Ducks' recipe: Preparation and rest

ANAHEIM, Calif. -- The Mighty Ducks are in a waiting mode. Again.

The Ottawa Senators' 3-1 victory over the New Jersey Devils on Monday forced a sixth game in the Eastern Conference finals and assured that the Ducks will have a full 10-day break between completing their sweep of the Minnesota Wild on May 16 and the Game 1 of the Stanley Cup finals on Tuesday, May 27.

That's a lot of time between faceoffs. The good news is rest and recovery. The bad news is possible rust and complacency.

After all, players aren't exactly lining up to schedule their day with the Clarence Campbell trophy.

But for the Ducks, the wait between series is becoming almost as common as a game-breaking save by Jean-Sebastien Giguere.

"We had a layoff after the season, we had a layoff after Detroit," coach Mike Babcock explained. "We'll be prepared."

After sweeping Detroit, Anaheim had a seven-day break before taking on the Dallas Stars, who had to play a six-game series against Edmonton.

The Ducks then had a four-day break after eliminating Dallas in six games. Meanwhile, Anaheim's eventual opponent in the West finals -- Minnesota -- was orchestrating its second consecutive comeback from a 3-1 deficit. The Wild also had little more than 36 hours between beating Vancouver in Game 7 and playing host to the Ducks in Game 1.

"It's nice to get a break to refresh physically and mentally," center Steve Rucchin said. "You look at Minnesota, they had two tough (seven game series) before ours and you think maybe they were a little tired. I think that was a factor for them. You can never have enough rest."

The Ducks have shown an ability to stay sharp during the delays. They became the first team in NHL history to win the first two games of three consecutive playoff series on the road, taking Games 1 and 2 at Detroit, Dallas and St. Paul, Minn., while going 6-1 on the road in the playoffs.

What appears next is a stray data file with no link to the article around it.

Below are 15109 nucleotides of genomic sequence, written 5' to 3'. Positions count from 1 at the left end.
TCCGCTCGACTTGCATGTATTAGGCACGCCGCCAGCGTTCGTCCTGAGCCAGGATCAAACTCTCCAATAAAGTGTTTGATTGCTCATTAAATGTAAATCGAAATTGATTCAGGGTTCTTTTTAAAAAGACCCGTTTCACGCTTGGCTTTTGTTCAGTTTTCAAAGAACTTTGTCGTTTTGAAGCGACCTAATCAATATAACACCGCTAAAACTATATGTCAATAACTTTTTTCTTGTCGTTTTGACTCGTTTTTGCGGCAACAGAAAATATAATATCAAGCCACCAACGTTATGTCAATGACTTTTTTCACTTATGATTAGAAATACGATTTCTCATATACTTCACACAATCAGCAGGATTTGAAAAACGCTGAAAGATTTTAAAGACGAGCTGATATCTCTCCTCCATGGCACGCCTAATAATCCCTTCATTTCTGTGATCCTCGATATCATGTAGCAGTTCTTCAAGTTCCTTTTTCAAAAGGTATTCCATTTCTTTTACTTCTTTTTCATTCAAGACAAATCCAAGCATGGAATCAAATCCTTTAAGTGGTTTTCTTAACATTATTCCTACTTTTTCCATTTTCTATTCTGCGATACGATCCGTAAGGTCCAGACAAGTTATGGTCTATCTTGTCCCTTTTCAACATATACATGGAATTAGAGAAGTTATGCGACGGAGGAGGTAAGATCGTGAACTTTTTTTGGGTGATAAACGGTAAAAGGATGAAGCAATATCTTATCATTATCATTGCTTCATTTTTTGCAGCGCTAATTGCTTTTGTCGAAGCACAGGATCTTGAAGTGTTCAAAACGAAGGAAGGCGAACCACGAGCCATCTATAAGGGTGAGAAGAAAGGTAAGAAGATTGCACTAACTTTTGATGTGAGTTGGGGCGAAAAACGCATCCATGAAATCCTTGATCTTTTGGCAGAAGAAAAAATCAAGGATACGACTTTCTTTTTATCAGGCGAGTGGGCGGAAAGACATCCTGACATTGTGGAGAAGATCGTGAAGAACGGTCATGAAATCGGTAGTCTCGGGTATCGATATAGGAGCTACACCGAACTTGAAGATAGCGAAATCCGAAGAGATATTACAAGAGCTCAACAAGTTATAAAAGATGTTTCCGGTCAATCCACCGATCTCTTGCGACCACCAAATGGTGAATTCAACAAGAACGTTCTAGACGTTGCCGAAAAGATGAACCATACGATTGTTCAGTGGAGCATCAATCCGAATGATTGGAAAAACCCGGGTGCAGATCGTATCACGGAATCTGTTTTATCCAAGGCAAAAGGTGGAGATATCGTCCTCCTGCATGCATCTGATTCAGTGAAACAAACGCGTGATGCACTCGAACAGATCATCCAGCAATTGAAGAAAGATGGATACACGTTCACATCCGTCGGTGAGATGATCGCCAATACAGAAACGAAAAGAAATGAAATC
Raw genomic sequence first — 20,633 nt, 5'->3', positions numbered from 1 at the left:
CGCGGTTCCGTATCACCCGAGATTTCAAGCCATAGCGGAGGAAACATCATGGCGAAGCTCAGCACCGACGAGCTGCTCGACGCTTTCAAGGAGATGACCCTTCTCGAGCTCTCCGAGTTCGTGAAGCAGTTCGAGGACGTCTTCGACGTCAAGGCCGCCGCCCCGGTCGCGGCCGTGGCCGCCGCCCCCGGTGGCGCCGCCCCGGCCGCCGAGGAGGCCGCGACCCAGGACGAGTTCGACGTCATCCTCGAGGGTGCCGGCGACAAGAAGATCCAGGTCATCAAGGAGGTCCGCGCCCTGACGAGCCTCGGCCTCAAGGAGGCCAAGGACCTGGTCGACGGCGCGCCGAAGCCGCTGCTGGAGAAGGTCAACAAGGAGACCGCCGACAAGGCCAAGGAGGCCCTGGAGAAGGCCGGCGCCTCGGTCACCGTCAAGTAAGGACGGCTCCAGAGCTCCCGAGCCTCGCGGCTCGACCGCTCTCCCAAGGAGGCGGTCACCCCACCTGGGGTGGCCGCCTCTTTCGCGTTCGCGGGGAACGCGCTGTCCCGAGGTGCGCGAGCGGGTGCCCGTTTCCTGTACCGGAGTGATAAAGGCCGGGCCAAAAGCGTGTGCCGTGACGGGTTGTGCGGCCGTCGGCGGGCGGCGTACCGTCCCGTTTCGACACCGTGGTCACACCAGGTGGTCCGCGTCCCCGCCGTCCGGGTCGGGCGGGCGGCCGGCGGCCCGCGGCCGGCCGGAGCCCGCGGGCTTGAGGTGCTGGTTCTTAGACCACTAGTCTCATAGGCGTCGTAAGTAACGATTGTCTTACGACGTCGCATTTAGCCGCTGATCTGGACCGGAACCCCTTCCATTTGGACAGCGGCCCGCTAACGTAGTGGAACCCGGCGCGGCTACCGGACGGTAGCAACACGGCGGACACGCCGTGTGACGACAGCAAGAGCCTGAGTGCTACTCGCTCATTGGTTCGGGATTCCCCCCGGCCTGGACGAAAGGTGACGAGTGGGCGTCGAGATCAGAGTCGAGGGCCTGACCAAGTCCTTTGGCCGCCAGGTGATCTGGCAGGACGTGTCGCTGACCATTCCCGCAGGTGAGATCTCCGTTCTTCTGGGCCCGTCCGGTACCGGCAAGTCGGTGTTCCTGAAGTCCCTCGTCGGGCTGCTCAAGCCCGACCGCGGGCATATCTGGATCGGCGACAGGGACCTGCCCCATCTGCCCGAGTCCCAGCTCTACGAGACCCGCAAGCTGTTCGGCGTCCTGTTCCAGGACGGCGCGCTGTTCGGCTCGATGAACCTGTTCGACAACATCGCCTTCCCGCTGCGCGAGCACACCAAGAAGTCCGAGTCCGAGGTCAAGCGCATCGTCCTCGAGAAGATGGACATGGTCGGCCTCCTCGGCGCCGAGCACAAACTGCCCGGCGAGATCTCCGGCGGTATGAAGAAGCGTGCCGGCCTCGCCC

Winning early and rest has been a successful formula.

"It's always nice when you get some time off," forward Paul Kariya said. "If the other teams beat each other up, it's also a plus."

So having played the waiting game before, the Ducks have mixed some up-tempo practices Sunday and Monday with some time off.

"The great thing about winning when we have is that we actually get to enjoy it," Babcock said. "We get to feel good about it, but then we get to put it aside and get on with our day-by-day process of getting better."

After giving the players a day off Saturday the first order of business early this week was to help players take care of outside matters.

"We spoke about tickets, travel and family," Babcock said. "You allow them to be part of what you're doing without ever changing your routine. We'll have a theme each day."

Added Kariya: "We talked a little bit about the ticket requests and the families coming down. Everyone and their dog wanting tickets to games and whatnot. The nice part of having some time off here is we can get everything out of the way so we can get our focus back on playing the game. We have some time here where we can take care of the family stuff."

Babcock also is allowing his veteran players to explain what it will be like during the Cup finals.

"Meetings don't have to be me talking," said Babcock, "It can be sharing. The knowledge of the group is far more valuable than the knowledge of one. Fredrik Olausson, Adam Oates, Rob Niedermayer ... anyone who's been there has more to offer than I do."

The veterans also help put the long layoff in perspective.

"I talked to Rob Niedermayer and Adam Oates about it. They have gone (to the finals before) and not gotten the job done. They both said you're there so fast, and down so fast they never had time to get prepared."

Soon, they'll find out if 10 days is enough.

Graig Woodburn covers the NHL for the Press-Enterprise in Riverside, Calif.